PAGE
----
"January 6 is well outside the official ratings period but they obviously want to hit the ground running in 2020. It's so early, but this gives viewers a chance to experiment and then make a decision and settle with the show they like before ratings begin."
Koch told The Australian newspaper today that getting a headstart on the competition was a strategy that Sunrise pioneered way back when they were ratings underdogs.
"It's how we built Sunrise when I started - we only had 10 per cent of the Today audience back then, in some markets we rated so poorly we were just an asterisk (in the ratings figures)," he told the newspaper.
"So we figured, if the opposition A-team is on holidays, we will work through the summer and hope people give us a chance. I'm very grateful that they did and we've built a very strong and loyal audience as a result of that.
"When I told my wife we were starting a week early (because Today was trying to do the same thing), she just laughed in that cynical way that only wives can and started listing all the holidays we've been brought back from over the years to cover major news events.
"She understands breakfast television is extremely competitive and the entire team appreciates this just goes with the territory. We're really proud of what we have and don't want to lose that."
Today will roll out its almost entirely new talent mix on January 6 - Stefanovic and Langdon, joined by Perth reporter Tracy Vo in the newsreader role, former Sunday Night journalist Alex Cullen on sports and Sydney reporter Tim Davies on weather - a week out from the tennis.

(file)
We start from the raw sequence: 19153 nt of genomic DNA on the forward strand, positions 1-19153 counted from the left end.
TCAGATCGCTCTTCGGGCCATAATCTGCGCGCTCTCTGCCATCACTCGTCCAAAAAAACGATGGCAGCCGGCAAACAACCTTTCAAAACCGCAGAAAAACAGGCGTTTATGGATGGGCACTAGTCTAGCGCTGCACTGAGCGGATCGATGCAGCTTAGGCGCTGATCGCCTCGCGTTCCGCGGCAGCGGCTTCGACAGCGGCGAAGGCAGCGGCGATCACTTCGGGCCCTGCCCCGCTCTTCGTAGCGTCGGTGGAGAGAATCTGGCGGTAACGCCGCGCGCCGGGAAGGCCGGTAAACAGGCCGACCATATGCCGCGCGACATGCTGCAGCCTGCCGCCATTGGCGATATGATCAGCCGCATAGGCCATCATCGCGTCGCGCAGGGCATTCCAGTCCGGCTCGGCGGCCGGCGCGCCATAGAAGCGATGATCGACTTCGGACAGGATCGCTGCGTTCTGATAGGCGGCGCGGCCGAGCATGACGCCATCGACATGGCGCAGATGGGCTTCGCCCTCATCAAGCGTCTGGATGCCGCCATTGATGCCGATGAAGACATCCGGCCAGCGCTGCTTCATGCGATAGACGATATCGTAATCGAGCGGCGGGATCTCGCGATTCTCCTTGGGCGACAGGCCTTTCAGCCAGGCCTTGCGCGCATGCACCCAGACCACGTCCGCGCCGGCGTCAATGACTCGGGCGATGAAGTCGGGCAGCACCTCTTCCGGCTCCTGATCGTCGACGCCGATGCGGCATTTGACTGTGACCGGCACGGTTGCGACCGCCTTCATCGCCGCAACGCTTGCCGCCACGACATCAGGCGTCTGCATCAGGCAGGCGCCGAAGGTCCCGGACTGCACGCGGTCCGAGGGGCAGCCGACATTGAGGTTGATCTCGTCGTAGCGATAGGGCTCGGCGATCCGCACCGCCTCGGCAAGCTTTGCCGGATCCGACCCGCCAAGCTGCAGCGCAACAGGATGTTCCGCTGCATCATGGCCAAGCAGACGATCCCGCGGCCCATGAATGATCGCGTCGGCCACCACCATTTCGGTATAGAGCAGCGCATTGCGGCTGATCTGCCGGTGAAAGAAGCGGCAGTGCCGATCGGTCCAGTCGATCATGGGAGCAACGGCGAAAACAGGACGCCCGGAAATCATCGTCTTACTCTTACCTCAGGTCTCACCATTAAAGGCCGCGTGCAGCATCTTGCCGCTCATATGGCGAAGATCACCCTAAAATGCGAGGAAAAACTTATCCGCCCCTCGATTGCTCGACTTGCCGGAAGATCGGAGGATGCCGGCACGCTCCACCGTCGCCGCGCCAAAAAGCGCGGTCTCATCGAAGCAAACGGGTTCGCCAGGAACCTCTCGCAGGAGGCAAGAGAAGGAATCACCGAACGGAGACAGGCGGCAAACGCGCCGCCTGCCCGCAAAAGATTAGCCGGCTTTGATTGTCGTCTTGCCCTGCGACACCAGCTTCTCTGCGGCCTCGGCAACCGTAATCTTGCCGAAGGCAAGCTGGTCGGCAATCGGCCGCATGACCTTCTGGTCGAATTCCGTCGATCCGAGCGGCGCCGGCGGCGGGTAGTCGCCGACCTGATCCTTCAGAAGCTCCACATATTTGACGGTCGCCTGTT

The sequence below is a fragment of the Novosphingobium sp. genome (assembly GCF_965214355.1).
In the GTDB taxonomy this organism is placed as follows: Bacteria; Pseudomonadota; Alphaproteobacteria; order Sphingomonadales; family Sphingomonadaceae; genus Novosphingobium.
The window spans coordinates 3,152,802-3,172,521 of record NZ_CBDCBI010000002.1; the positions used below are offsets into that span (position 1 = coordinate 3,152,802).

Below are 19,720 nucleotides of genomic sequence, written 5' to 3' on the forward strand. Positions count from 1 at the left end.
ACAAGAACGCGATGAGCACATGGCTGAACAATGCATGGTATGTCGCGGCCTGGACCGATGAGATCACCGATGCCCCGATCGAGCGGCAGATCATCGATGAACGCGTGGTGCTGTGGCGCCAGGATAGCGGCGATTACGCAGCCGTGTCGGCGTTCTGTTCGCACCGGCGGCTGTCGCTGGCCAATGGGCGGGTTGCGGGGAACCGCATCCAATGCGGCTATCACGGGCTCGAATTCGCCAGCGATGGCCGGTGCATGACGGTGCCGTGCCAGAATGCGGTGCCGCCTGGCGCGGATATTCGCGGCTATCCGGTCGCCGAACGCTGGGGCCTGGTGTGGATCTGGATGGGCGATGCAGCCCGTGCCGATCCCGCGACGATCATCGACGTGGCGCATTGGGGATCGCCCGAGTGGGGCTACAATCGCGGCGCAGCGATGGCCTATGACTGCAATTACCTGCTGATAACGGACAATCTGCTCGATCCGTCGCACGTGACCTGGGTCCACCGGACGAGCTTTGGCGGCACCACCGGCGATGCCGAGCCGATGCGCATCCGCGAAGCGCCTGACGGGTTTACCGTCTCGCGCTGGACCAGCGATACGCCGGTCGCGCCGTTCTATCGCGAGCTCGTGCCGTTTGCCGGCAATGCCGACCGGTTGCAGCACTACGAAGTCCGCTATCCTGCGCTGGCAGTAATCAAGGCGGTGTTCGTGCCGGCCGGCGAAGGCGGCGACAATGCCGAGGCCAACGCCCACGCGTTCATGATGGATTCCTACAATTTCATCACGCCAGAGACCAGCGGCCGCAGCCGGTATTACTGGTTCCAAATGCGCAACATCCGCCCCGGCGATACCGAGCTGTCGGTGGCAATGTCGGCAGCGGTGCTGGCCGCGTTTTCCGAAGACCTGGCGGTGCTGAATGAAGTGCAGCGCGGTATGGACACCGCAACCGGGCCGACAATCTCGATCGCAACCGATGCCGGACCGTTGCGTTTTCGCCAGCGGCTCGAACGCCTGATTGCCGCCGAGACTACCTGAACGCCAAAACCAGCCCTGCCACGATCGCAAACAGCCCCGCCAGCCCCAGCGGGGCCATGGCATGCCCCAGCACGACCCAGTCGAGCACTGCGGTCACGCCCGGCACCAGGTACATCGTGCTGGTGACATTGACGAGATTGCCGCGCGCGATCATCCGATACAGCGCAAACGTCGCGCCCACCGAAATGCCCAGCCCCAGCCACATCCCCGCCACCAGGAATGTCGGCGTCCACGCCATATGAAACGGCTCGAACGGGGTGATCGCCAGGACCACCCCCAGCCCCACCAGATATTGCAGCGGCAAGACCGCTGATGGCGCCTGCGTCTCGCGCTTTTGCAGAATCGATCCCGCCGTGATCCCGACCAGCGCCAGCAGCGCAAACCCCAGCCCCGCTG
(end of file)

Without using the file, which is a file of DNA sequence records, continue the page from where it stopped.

The following Tuesday, the team is expected to head to Melbourne to base themselves in the centre of the Australian Open action, as part of Nine's coverage of the major sporting event.
"Nine took a strategic approach in getting the tennis so they could launch their first quarter programming on the back of the Australian Open - it's what Seven used to do," Allen said.
Getting the early jump in what has traditionally been a programming ghost town in summer, a month out from the official start of the ratings period, seems to be an emerging trend in 2020.
Network 10 will launch the next season of its flagship reality format I'm A Celebrity … Get Me Out Of Here! on Sunday January 5.
"We just couldn't wait any longer to put the celebs through the paces - cue the gag reflexes, cries and screams - and look forward to sharing their identities on January 5," a Ten spokesman said.
"Waiting for the official start of ratings is less and less of a done thing," Allen said. "If everyone else is grabbing viewers early, you've got to compete."
Channel 7 is yet to confirm a start date for its juggernaut franchise My Kitchen Rules, but it's unlikely to be quite as early given the network broadcasts test cricket and the Big Bash League series.
Sunrise might be bringing the main crew back early, but it's not really winging it over the coming quieter few weeks either.
Popular network personalities Monique Wright and Mark Beretta will hold down the fort in the absence of Koch and Armytage but by comparison, Today will rely on lower profile talent, including journalists from interstate, to tide them over.